TESTED: YAKIMA SPARERIDE

JW’S DISCO GETS YAKIMA’S SPARERIDE CAR­RIER, FOR WHEN HE WANTS TO DITCH FOUR WHEELS FOR TWO.

4 x 4 Australia - - Contents -

SINCE I bought the Land Rover Dis­cov­ery TD5 I have been slowly plan­ning what I want to do with it. Its main task is as the fam­ily’s camp­ing ve­hi­cle, but it will also be my bike trans­porter. This led me to look for a suit­able bike car­rier for the Disco; the ve­hi­cle’s tall roofline makes a roof-mount car­rier pos­si­ble, but it would need a bit of a phys­i­cal stretch to lift the bike up there. So, I turned my sights to­ward a spare wheel-mounted bike car­rier, with Yakima’s new two-bike Spareride (an evo­lu­tion of the com­pany’s highly re­garded Spare­time car­rier) my new tester.

Fit­ting the Spareride to the spare wheel was easy, all you need comes in the box, with Yakima of­fer­ing three dif­fer­ent-length sup­port tongues to en­sure it can be fit­ted to spare wheels of var­i­ous widths. The Spareride comes with a mount­ing plate that sits against the spare’s mount and which you then thread the ap­pro­pri­ate tongue through. Once you’ve re­fit­ted the spare wheel over the new bracket/tongue ar­range­ment, slide the Spareride onto the tongue, en­sur­ing it slides past the min­i­mum rec­om­mended mount­ing point (an en­graved line on the tongue). Then, it’s just a mat­ter of en­sur­ing the rub­ber skid mounts on the Spareride sit up against your spare and you lock it all in place via the lock­able red knob (while also fit­ting the lock loop so that it faces up­wards; a cable lock is eas­ily fit­ted).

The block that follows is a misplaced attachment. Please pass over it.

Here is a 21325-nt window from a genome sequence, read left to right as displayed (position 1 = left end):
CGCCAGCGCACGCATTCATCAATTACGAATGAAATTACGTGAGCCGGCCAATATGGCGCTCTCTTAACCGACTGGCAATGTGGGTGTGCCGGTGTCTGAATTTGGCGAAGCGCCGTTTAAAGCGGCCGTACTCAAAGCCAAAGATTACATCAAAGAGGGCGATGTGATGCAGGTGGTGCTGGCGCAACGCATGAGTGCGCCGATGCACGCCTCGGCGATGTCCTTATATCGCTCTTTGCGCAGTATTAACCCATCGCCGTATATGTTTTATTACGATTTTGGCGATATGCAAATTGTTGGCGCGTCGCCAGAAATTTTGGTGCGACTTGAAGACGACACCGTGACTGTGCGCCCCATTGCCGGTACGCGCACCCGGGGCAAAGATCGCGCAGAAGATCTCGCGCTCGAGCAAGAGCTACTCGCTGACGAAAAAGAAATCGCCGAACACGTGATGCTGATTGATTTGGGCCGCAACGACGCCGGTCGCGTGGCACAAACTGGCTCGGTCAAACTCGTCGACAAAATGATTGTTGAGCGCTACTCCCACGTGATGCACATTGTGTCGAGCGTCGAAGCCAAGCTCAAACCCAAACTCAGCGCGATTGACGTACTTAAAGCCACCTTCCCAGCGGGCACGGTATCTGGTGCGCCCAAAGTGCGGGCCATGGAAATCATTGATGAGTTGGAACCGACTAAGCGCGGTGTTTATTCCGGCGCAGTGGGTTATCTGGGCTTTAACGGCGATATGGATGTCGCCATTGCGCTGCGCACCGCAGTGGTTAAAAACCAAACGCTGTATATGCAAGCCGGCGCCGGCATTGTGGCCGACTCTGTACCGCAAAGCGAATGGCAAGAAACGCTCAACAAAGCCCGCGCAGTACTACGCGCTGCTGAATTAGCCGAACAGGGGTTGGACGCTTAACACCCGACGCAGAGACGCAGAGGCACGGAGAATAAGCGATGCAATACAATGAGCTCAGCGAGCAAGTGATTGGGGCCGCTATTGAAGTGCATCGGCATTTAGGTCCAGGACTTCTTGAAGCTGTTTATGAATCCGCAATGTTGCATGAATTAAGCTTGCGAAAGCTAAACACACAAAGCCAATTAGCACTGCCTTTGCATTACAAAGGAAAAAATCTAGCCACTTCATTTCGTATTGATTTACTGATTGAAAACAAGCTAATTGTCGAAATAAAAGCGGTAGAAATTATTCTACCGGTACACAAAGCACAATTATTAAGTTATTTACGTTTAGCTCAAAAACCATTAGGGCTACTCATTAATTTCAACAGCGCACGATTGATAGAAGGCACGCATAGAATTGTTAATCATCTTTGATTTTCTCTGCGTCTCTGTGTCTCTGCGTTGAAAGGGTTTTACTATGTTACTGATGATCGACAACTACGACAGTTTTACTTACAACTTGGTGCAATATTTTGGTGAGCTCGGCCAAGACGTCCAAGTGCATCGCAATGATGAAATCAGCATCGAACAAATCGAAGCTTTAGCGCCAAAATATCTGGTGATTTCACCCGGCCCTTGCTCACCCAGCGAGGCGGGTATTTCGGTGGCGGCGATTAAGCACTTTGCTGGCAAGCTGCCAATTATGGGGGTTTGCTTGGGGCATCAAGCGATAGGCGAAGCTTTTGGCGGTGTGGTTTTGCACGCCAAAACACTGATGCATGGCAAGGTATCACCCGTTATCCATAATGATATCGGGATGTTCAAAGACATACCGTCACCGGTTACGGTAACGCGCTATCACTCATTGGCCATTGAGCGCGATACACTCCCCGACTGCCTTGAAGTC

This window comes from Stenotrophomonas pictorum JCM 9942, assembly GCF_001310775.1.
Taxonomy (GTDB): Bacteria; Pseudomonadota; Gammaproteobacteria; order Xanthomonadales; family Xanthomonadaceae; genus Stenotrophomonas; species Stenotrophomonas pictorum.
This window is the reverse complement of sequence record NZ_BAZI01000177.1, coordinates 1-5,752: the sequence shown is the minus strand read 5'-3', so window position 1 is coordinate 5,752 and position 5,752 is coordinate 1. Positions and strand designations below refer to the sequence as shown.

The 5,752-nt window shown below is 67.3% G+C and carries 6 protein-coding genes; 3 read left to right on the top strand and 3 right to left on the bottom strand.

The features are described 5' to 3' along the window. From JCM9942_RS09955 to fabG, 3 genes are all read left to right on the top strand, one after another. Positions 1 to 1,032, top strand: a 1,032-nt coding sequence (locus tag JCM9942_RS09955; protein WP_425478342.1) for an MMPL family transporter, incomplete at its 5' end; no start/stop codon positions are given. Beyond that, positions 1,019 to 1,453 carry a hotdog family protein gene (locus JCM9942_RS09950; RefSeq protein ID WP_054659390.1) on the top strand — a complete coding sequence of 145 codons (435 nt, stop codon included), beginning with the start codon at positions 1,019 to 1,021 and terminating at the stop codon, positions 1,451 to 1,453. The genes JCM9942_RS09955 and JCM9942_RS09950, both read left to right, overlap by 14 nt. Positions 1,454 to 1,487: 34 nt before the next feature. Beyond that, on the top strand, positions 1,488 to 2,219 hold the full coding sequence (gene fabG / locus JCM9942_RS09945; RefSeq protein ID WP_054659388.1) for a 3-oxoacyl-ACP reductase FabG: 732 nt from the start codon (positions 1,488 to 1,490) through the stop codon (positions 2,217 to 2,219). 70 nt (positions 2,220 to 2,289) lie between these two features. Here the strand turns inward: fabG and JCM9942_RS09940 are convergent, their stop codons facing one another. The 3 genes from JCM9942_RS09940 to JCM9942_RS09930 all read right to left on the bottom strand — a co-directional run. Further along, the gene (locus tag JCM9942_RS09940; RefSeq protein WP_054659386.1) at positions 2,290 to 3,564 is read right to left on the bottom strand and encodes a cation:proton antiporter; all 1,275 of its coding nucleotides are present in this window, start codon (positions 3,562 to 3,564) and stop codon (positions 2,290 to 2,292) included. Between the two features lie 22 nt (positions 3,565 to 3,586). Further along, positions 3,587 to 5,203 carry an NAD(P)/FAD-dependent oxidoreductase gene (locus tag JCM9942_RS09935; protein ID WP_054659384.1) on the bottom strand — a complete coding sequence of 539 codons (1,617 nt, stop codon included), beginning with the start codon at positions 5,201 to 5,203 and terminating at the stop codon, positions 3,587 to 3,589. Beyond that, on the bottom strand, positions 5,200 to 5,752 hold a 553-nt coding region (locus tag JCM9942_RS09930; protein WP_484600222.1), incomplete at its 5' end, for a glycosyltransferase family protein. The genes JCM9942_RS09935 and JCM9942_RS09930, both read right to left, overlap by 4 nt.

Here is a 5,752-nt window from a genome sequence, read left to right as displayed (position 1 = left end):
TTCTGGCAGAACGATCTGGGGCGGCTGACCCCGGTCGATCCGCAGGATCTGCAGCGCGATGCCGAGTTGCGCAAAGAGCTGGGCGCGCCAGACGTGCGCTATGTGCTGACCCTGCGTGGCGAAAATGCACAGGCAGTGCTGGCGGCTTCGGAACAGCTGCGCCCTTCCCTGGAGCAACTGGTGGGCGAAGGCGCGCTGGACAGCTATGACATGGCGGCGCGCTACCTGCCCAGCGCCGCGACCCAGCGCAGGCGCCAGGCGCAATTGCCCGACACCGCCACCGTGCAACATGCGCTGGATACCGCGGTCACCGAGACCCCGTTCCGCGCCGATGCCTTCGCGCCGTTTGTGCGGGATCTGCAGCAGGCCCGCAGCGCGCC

The Spareride weighs 9.7kg, mak­ing it slightly awk­ward to put on, but the ben­e­fits of the ex­tra heft are its steel con­struc­tion and ro­bust en­gi­neer­ing. Af­ter en­sur­ing the Spareride is in place and se­cured, it’s time to load the bikes and take ad­van­tage of a cool fea­ture of the Spareride cra­dles. Firstly, you lift up the large grey lever at the top of the Spareride, which un­locks the cra­dles, al­low­ing you to set them to hor­i­zon­tal. Then, you can fit your bike, tak­ing care to en­sure the down­tube is tight against the third cra­dle, dubbed the ‘anti-sway cra­dle’ by Yakima, that sits un­der­neath one of the top ones on each arm. This is to en­sure the two bikes don’t sway around when trans­ported and thus risk bang­ing into each other. The cra­dles are se­cured via zip strips that are fed through the cra­dle ratchet, and the job is done. One im­por­tant note, how­ever, is that bikes with non-hor­i­zon­tal top tubes will need one of Yakima’s bike adap­tor bars that mimic a hor­i­zon­tal top tube.

My only tiny drama is the Disco’s of­f­cen­tre spare wheel; the bike wheel juts out to the driver’s/road side a bit. The other thing I would rec­om­mend is to check your tail-lights are still vis­i­ble. It’s also worth pick­ing up a small num­ber plate to at­tach to the rack – again, to avoid any le­gal is­sues.

So far it has worked flaw­lessly. When not in use and folded up, it sits close to the spare with no is­sues in clear­ance or vi­sion ob­struc­tion from the rear-view mir­ror. The ease of op­er­a­tion – and mega-tough build – should see the Spareride last for many years of cy­cling road trips.

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